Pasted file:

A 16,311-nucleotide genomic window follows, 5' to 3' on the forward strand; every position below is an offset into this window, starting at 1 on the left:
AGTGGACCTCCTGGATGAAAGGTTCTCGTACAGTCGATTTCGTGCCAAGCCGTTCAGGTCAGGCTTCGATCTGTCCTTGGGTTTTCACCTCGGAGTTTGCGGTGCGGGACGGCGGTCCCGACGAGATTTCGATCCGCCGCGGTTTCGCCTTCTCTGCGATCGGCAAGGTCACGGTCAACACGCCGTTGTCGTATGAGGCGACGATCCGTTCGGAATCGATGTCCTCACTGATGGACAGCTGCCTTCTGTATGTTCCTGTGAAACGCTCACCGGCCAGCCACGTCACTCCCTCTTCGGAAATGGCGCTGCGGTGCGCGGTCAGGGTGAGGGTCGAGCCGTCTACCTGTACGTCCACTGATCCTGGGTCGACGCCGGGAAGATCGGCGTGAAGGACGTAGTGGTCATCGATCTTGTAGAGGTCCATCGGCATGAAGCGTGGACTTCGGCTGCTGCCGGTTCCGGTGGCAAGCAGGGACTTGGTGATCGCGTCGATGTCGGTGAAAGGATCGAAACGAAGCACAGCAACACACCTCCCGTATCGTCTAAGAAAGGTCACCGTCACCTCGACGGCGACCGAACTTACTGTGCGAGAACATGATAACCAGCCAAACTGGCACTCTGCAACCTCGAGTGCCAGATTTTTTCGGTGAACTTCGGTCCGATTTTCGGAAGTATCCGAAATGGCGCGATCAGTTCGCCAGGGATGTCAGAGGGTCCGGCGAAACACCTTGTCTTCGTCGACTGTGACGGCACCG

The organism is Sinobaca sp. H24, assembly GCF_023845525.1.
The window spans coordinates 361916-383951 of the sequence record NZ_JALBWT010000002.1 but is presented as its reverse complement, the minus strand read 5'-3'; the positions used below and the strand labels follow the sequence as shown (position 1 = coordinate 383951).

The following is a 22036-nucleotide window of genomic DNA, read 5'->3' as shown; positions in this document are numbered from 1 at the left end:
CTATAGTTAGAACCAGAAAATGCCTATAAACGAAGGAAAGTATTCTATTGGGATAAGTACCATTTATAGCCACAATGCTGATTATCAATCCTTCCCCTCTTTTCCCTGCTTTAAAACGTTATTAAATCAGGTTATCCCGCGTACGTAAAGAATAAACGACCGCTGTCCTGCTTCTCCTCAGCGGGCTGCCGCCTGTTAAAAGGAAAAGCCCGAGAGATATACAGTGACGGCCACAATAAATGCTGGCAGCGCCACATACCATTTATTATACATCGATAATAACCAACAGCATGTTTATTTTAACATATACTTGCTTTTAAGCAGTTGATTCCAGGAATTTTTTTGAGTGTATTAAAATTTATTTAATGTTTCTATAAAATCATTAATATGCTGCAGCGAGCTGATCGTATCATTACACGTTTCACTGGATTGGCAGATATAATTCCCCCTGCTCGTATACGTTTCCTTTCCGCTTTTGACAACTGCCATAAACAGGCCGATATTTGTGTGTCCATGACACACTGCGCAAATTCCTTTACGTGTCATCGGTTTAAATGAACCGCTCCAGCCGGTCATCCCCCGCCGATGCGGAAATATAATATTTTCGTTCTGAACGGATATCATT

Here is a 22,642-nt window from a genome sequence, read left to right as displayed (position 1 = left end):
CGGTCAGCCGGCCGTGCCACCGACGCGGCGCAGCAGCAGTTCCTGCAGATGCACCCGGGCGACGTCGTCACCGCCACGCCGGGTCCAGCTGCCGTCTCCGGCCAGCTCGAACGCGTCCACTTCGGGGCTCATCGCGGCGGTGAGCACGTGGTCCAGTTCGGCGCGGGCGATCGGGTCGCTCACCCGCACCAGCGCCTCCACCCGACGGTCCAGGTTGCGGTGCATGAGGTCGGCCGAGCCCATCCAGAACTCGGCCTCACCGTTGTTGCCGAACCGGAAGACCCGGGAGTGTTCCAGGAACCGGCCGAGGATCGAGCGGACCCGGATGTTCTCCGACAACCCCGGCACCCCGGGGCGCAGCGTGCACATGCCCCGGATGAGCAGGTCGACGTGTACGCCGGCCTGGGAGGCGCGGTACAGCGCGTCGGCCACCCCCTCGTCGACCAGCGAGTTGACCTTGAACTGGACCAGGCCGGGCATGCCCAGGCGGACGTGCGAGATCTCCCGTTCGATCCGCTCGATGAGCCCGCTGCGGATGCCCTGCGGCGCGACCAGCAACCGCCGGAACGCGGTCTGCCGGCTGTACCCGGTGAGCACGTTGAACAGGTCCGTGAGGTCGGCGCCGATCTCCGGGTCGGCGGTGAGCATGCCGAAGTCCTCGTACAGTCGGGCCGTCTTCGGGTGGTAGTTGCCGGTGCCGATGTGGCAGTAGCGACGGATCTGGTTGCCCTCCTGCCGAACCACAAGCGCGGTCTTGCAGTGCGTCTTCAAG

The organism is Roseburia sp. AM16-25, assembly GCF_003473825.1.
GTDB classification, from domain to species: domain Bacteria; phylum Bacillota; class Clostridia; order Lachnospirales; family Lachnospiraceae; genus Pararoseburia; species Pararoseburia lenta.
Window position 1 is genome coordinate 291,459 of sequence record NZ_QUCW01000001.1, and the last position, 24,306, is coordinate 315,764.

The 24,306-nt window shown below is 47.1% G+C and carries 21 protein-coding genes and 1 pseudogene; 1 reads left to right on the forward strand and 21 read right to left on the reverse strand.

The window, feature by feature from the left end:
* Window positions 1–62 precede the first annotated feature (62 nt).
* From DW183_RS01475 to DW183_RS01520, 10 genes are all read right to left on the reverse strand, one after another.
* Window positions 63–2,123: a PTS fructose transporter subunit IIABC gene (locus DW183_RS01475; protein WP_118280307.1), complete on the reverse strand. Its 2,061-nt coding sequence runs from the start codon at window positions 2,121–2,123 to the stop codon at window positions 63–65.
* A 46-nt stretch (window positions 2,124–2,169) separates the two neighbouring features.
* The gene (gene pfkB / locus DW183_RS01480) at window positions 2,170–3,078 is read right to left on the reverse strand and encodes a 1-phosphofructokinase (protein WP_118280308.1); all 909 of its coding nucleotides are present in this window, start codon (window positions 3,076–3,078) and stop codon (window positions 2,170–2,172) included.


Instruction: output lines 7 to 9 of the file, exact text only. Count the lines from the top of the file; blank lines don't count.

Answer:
Here is a 22,642-nt window from a genome sequence, read left to right as displayed (position 1 = left end):
CGGTCAGCCGGCCGTGCCACCGACGCGGCGCAGCAGCAGTTCCTGCAGATGCACCCGGGCGACGTCGTCACCGCCACGCCGGGTCCAGCTGCCGTCTCCGGCCAGCTCGAACGCGTCCACTTCGGGGCTCATCGCGGCGGTGAGCACGTGGTCCAGTTCGGCGCGGGCGATCGGGTCGCTCACCCGCACCAGCGCCTCCACCCGACGGTCCAGGTTGCGGTGCATGAGGTCGGCCGAGCCCATCCAGAACTCGGCCTCACCGTTGTTGCCGAACCGGAAGACCCGGGAGTGTTCCAGGAACCGGCCGAGGATCGAGCGGACCCGGATGTTCTCCGACAACCCCGGCACCCCGGGGCGCAGCGTGCACATGCCCCGGATGAGCAGGTCGACGTGTACGCCGGCCTGGGAGGCGCGGTACAGCGCGTCGGCCACCCCCTCGTCGACCAGCGAGTTGACCTTGAACTGGACCAGGCCGGGCATGCCCAGGCGGACGTGCGAGATCTCCCGTTCGATCCGCTCGATGAGCCCGCTGCGGATGCCCTGCGGCGCGACCAGCAACCGCCGGAACGCGGTCTGCCGGCTGTACCCGGTGAGCACGTTGAACAGGTCCGTGAGGTCGGCGCCGATCTCCGGGTCGGCGGTGAGCATGCCGAAGTCCTCGTACAGTCGGGCCGTCTTCGGGTGGTAGTTGCCGGTGCCGATGTGGCAGTAGCGACGGATCTGGTTGCCCTCCTGCCGAACCACAAGCGCGGTCTTGCAGTGCGTCTTCAAG

The organism is Roseburia sp. AM16-25, assembly GCF_003473825.1.